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Denali rangers searching for solo climber on upper mountain

Park rangers began searching Wednesday
Rangers are searching for 35-year-old Matthias Rimml of Tirol, Austria along the West Buttress of Denali, above his last known camp at 14,000 feet of elevation.
Published: May. 5, 2022 at 5:15 PM AKDT|Updated: May. 5, 2022 at 5:25 PM AKDT
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TALKEETNA, Alaska (KTUU) - The Denali National Park and Preserve reported that rangers are searching for 35-year-old Matthias Rimml of Tirol, Austria along the West Buttress of Denali, above his last known camp at 14,000 feet of elevation.

The national park service wrote in an email that Rimml is a professional mountain guide, and that he left the Kahiltna base camp at 7,200 feet on April 27 with a plan to summit the 20,310 foot peak and return within five days, though he was carrying 10 days of food and fuel. He had been checking in with a friend on a satellite phone, but his last known communication was on April 30 at 2 p.m.

“Rimml is not considered overdue relative to his planned return date and food and fuel supply,” the park wrote in a press release. “However, since his friend had been receiving periodic check-in calls from Rimml, he grew concerned after several days of silence and notified Denali mountaineering rangers.”

Rimml told his friend that he was below Denali Pass at 18,200 feet of elevation along the West Buttress during his last communication.

“He is an experienced mountain guide and experienced in solo travel so we are not ruling out survival at this point in time,” Denali National Park spokesperson Maureen Gualtieri said in an interview.

He brought 10 days of fuel and food with him for the “alpine style” ascent, moving quickly without much heavy equipment.

“The soloist reported being tired, but he was not in distress. It is unknown whether he intended to climb higher or return to his camp at 14,000 feet,” the park wrote.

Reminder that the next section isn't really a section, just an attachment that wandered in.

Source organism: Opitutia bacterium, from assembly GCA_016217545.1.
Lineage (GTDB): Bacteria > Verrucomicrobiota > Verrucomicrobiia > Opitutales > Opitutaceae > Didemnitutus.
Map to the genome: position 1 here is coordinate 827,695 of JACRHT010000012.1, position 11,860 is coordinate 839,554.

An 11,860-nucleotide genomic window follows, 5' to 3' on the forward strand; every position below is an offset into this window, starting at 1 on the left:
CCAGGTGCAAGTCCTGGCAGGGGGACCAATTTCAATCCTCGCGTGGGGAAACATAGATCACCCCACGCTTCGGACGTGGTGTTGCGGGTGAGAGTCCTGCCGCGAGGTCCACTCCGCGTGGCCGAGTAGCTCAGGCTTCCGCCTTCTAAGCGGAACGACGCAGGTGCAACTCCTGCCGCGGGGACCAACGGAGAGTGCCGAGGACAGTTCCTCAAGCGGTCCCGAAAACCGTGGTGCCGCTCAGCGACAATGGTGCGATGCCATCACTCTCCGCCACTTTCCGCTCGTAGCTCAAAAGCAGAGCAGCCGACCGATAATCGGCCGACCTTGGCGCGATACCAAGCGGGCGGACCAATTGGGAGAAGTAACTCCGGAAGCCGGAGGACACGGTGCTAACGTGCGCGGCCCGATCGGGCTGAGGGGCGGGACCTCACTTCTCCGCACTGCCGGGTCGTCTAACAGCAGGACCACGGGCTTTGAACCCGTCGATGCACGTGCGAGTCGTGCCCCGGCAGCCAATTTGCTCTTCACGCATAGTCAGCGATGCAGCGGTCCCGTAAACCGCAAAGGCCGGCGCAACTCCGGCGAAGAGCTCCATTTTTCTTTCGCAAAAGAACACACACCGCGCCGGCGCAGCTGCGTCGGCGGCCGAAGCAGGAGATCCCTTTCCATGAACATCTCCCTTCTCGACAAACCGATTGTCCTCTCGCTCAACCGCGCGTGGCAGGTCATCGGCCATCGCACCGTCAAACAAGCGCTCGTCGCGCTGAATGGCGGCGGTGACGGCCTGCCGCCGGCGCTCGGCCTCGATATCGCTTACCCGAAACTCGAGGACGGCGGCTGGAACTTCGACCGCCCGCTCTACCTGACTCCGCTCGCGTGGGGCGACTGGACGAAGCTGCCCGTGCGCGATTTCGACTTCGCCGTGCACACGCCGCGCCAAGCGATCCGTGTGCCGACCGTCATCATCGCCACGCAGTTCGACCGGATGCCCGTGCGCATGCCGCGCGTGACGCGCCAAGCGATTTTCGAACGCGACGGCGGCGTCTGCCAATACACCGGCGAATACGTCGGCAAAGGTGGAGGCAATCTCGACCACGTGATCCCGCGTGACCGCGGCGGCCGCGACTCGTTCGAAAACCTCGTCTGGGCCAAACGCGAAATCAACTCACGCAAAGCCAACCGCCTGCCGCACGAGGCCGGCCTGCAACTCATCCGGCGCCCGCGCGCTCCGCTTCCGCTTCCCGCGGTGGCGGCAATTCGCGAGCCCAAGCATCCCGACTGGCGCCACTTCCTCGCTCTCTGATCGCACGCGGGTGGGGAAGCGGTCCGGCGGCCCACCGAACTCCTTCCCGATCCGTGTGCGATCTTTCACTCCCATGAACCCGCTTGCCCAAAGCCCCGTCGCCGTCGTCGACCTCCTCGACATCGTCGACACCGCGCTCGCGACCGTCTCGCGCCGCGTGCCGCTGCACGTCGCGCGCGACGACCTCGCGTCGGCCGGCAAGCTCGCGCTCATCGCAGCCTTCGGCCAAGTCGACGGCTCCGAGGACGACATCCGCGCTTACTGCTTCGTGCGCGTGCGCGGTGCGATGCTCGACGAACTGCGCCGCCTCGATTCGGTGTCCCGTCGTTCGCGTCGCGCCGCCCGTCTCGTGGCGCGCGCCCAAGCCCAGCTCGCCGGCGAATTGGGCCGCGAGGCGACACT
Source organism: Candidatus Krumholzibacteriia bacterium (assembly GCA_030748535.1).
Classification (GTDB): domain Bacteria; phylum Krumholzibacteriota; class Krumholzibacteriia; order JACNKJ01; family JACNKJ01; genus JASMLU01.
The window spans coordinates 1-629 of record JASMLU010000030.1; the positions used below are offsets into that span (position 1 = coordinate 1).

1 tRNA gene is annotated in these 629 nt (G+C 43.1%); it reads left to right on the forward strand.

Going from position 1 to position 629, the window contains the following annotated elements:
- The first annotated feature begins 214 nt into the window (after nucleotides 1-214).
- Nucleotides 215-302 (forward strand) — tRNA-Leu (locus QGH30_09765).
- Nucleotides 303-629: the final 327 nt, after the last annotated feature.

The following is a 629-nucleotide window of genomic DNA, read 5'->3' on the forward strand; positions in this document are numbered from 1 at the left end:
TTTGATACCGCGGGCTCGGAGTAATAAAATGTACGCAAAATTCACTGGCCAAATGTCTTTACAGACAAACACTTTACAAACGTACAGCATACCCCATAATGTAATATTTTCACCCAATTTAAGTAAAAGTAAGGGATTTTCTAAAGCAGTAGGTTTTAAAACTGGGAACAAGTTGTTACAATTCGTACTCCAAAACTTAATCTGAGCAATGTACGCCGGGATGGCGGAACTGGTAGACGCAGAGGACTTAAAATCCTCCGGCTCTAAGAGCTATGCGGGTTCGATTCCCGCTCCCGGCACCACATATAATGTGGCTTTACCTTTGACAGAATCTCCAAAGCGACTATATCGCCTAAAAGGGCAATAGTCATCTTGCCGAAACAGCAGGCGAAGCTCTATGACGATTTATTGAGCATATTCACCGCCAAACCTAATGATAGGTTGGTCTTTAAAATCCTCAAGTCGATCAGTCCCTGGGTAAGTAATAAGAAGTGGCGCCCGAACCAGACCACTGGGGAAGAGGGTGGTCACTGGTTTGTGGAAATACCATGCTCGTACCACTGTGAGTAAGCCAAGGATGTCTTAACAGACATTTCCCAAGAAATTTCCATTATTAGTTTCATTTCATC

According to the press release, all others on the mountain including the National Park Service ranger patrol remain camped below 14,000 at this point in the climbing season. Rimml’s friend reported to Denali mountaineering rangers on Tuesday that they had not heard from him, and the National Park Service flew a helicopter overhead on both Wednesday and Thursday.

On Wednesday, park service rangers reported that they observed Rimml’s tent at 14,000 feet, but did not spot any signs of activity. On Thursday, Park Rangers flew a helicopter along the climbing route again and were able to confirm that Rimml had not returned to his test site, but were unable to search above 17,200 feet.

“There is definitely concerning factors with the cold and wind, but we have over time had numerous survival stories of individuals in the Alaska Range surviving these sorts of conditions depending on what equipment they do have and if they are able to get out of the wind,” Gualtieri said. “This individual sounded like he had the skills and knowledge to know how to do that, so we are hopeful that he was able to. It is concerning however that he has not returned back down to his 14,000 foot camp so that is what warrants the search and rescue, so we are hopeful for good weather this evening and into tomorrow to continue our search.”

The park service reports that the warmest temperatures during the daytime have not been above -25 degrees, and that winds over 30 mph have been recorded at the weather station at 14,200 feet. There is an estimated five inches of new snow on Denali as well.

Aerial search flights will continue as the weather permits, according to the release.

Editor’s note: This article has been updated with additional information.

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